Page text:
Specific Forms Of Cheating



    Cheating by personation

    Section 416 states what cheating by personation is. It states that-
    A person is said to “cheat by personation” if he cheats by pretending to be some other person, or by knowingly substituting one person for or another, or representing that he or any other person is a person other than he or such other person really is.

    Explanation.—The offence is committed whether the individual personated is a real or imaginary person.

    Illustration
    (a) A cheats by pretending to be a certain rich banker of the same name. A cheats by personation.
    (b) A cheats by pretending to be B, a person who is deceased. A cheats by personation.

    So cheating by personation can be done in the name of a real or a fictional person. You just have to pretend to be someone else and cheat the other person. Section 419 provides a punishment with imprisonment which may extend to three years or with a fine, or with both, if a person cheats by personation.

    Cheating out of fiduciary relation

    Section 418 states that

    Cheating with knowledge that wrongful loss may ensue to person whose interest offender is bound to protect.—Whoever cheats with the knowledge that he is likely thereby to cause wrongful loss to a person whose interest in the transaction to which the cheating relates, he was bound, either by law, or by a legal contract, to protect, shall be punished with imprisonment of either description for a term which may extend to three years, or with fine, or with both.

    However, intention to cheat needs to be present. In the case of S Shankarmani & Ors v. Nibar Ranjan Parida[[10]] a bank wanted to hire a house and for that purpose the landlord incurred a huge expense to furnish the house. However, for certain reasons beyond the control of the bank, the house could not be taken on rent. Thus, the bank was not guilty of cheating as there was no intention to cheat.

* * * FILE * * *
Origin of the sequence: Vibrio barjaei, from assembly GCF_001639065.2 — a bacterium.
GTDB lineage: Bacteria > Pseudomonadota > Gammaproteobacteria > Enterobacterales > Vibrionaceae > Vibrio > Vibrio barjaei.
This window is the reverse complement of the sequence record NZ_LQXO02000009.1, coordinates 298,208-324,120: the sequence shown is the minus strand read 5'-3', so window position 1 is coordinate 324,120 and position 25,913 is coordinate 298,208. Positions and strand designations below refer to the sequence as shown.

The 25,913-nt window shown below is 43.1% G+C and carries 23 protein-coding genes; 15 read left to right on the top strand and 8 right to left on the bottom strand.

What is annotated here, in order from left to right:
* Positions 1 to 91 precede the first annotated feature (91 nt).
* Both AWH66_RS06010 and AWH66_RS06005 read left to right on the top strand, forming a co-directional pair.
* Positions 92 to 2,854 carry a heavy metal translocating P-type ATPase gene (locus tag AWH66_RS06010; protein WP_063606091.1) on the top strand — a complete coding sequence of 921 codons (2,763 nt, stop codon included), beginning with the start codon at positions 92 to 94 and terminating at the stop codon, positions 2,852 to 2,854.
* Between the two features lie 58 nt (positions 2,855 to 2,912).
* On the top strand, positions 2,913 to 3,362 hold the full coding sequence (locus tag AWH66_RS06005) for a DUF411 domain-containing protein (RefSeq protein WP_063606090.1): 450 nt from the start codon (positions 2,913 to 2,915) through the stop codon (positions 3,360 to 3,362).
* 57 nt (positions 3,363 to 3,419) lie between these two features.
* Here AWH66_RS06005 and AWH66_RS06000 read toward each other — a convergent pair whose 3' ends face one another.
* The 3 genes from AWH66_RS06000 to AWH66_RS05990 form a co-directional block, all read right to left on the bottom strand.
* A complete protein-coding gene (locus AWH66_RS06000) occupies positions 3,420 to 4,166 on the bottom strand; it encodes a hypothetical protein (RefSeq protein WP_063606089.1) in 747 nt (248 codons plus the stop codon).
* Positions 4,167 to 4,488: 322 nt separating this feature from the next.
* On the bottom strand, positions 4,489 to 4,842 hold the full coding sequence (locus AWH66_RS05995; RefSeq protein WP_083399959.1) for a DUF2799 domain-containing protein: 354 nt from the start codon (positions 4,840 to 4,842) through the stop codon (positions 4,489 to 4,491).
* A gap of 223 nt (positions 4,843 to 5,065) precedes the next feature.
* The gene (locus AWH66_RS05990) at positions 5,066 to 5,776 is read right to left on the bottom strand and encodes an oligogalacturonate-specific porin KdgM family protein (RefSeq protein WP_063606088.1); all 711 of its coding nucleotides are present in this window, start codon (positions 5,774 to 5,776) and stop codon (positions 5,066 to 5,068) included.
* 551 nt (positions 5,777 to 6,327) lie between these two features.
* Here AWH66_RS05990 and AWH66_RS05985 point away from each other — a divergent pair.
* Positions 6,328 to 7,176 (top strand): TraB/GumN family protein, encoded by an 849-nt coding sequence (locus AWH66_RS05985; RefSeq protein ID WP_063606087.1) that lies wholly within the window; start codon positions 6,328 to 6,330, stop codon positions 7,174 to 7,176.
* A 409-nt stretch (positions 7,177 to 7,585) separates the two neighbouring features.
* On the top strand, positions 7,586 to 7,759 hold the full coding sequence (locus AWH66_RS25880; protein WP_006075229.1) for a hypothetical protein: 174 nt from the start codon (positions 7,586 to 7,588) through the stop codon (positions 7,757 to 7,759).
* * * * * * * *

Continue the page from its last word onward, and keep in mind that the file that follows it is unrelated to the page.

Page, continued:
Forgery



    Forgery, as an offence is defined in Section 463 of IPC. While, Section 465 provides punishment for forgery. Section 463 states that
    Whoever makes any false document or false electronic record or part of a document or electronic record, with intent to cause damage or injury, to the public or to any person, or to support any claim or title, or to cause any person to part with property, or to enter into any express or implied contract, or with intent to commit fraud or that fraud may be committed, commits forgery.

    Section 464 provides how a false document can be made. It states that
    A person is said to make a false document or false electronic record—

    First — Who dishonestly or fraudulently—
    (a) makes, signs, seals or executes a document or part of a document;
    (b) Makes or transmits any electronic record or part of any electronic record;
    (c) Affixes any electronic signature on any electronic record;
    (d) makes any mark denoting the execution of a document or the authenticity of the electronic signature, with the intention of causing it to be believed that such document or part of document, electronic record or electronic signature was made, signed, sealed, executed, transmitted or affixed by or by the authority of a person by whom or by whose authority he knows that it was not made, signed, sealed, executed or affixed; or

    Secondly.—Who without lawful authority, dishonestly or fraudulently, by cancellation or otherwise, alters a document or an electronic record in any material part thereof, after it has been made, executed or affixed with electronic signature either by himself or by any other person, whether such person be living or dead at the time of such alteration; or

    Thirdly.—Who dishonestly or fraudulently causes any person to sign, seal, execute or alter a document or an electronic record or to affix his electronic signature on any electronic record knowing that such person by reason of unsoundness of mind or intoxication cannot, or that by reason of deception practiced upon him, he does not know the contents of the document or electronic record or the nature of the alteration.


    Illustrations
    (a) A has a letter of credit upon B for rupees 10,000, written by Z. A, in order to defraud B, adds cipher to the 10,000, and makes the sum 1,00,000 intending that it may be believed by B that Z so wrote the letter. A has committed forgery.

    Explanation
    1.— A man’s signature of his own name may amount to forgery.